Dr Bhavin Jankharia raised a very thought provoking question.  He pointed out that busy surgeons are sometimes not able to spend time advocating for the patient.  However, given their time constraints, does it make sense for specialists to also serve as advocates for their patients ? He asked – If you had to have surgery for a cancer, and had to choose between a technically superb surgeon whose published mortality rate was 10%, but who was rude and uncaring; and a technically average surgeon, whose mortality rate was 50%, but who was superb at caring and advocating for his patients, whom would you select ?

Saturday, November 23, 2013

Digital media for Indian pharma



I was invited to speak at a very interesting conference, Digisights 2013, organized by MediaMedic Communication P Ltd on 15 Nov 2013.  This was designed to allow pharma to explore marketing opportunities offered by Digital and Social media.  As one of the speakers put it cleverly, “ Digital media is like teenage sex – everyone wants to do it, but does not know how to ! “

Why has pharma been such a laggard in using digital media ? In the past, pharma used to be knowledge partners for doctors. They developed new molecules using R&D and  then educated doctors how to use these in their clinical practice, so they could help their patients to get better. Pharma was respected for its scientific prowess; and doctors trusted that the pharma sales force would help to keep them updated with the latest medical advances. This is why pharma depended upon on MRs to market their products; and they never needed to contact patients directly.

However, this model no longer works, primarily because most drugs today are “me-too” products, which are very similar to each other. This is why pharma needs to reinvent itself – and one way of doing so is to reach out to patients directly. The most effective way of doing so is by using social media.

Consumers have power today and its best to recognize this and give them even more by empowering them with information. After all, the drugs which pharma companies market are their molecules – they are the experts on them . They need to be generous and to share their expertise , so patients will appreciate this and be grateful !

However, it’s essential that the information the company provides is neutral and trustworthy. You cannot afford to put any spin on it – and you cannot use this for marketing purposes. If you try to do this, you will burn yoursel.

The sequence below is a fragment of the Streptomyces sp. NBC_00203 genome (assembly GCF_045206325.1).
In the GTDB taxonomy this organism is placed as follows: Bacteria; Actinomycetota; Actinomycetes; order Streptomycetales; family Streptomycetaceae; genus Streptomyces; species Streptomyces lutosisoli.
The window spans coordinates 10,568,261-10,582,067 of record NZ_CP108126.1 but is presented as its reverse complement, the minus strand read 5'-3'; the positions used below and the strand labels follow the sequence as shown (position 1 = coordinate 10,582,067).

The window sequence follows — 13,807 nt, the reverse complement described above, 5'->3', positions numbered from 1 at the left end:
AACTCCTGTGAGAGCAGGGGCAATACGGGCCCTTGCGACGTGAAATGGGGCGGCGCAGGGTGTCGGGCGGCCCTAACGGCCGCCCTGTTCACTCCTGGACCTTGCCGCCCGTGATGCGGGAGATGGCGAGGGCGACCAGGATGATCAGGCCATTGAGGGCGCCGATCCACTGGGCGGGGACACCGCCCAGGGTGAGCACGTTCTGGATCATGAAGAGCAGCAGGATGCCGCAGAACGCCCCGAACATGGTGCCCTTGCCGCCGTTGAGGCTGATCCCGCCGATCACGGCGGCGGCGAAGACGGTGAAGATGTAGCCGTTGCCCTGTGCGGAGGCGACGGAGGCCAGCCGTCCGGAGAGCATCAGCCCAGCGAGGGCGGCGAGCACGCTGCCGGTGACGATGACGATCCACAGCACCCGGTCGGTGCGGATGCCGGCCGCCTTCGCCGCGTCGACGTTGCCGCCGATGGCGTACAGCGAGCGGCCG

Pharma needs to have guts if they want to use social media to reach out to patients. Using social media means giving up control, because you cannot predict what your customers will say about you and you cannot manipulate your audience.  The digital world is not a one way street ! You will get both bouquets and brickbats – but most executives would rather live in a fool’s paradise, rather than find out the truth about what the world thinks about them – and these will become extinct very soon.

Friday, November 22, 2013

Why pharma marketing needs to put patients first !


I was invited to be part of the panel at the CII Pharma Summit 2013.

The key person missing at this conference was the patient ! One of the big opportunities for pharma to reinvent themselves is by promoting patient advocacy by educating patients using digital media. Patients have lots of questions about the drugs the doctors prescribes them. Most of these doubts about side-effects are never answered by either the doctor or the chemist. This lacuna is a huge opportunity for pharma to step in, and educate patients about the medicines their doctor has prescribed for them – after all, pharma is the scientific expert on the molecules and has a responsibility to ensure they are used properly.

Pharma needs to educate the user about this medicines, when he wants this information ( usually, before he actually swallows the pill). Pharma has to be honest, open and transparent, and provide information which the patient wants to know ( warts and all !); in terms he can understand; and also check that he has understood .

It’s becoming increasingly easy and inexpensive to do this using digital technology today.  Pharma can create “ virtue-l solutions “ – after all, Pharma is in the  business of doing good by helping people to remain
healthy .  Doing good can do pharma good !

Is this cost effective ? The ROI can be measured , but not by tracking the number of likes ! The entire pharma industry is based on science, and they need to learn to apply this to marketing as well ! Pharma needs to run controlled experiments in marketing – and marketing team needs to learn how to do this split A/B testing or controlled marketing trial from the medical R& D team.

They need to formulate a hypothesis – that educating patients about their medicines will create good will for them in society; create a positive buzz; improve patient compliance ; and enhance patient loyalty to their brand. They then need to run a trial , using split A/B testing, thus allowing numbers to drive informed marketing, rather than going by preconceived notions, many of which maybe flawed .

The right way to approach this is – We don’t know how cost effective this new channel is, so rather than go by our gut feel or by what “ experts “tells us, let’s run a controlled trial and let our patients teach us !

Thursday, November 21, 2013

Finally, we have been blessed with a Baby !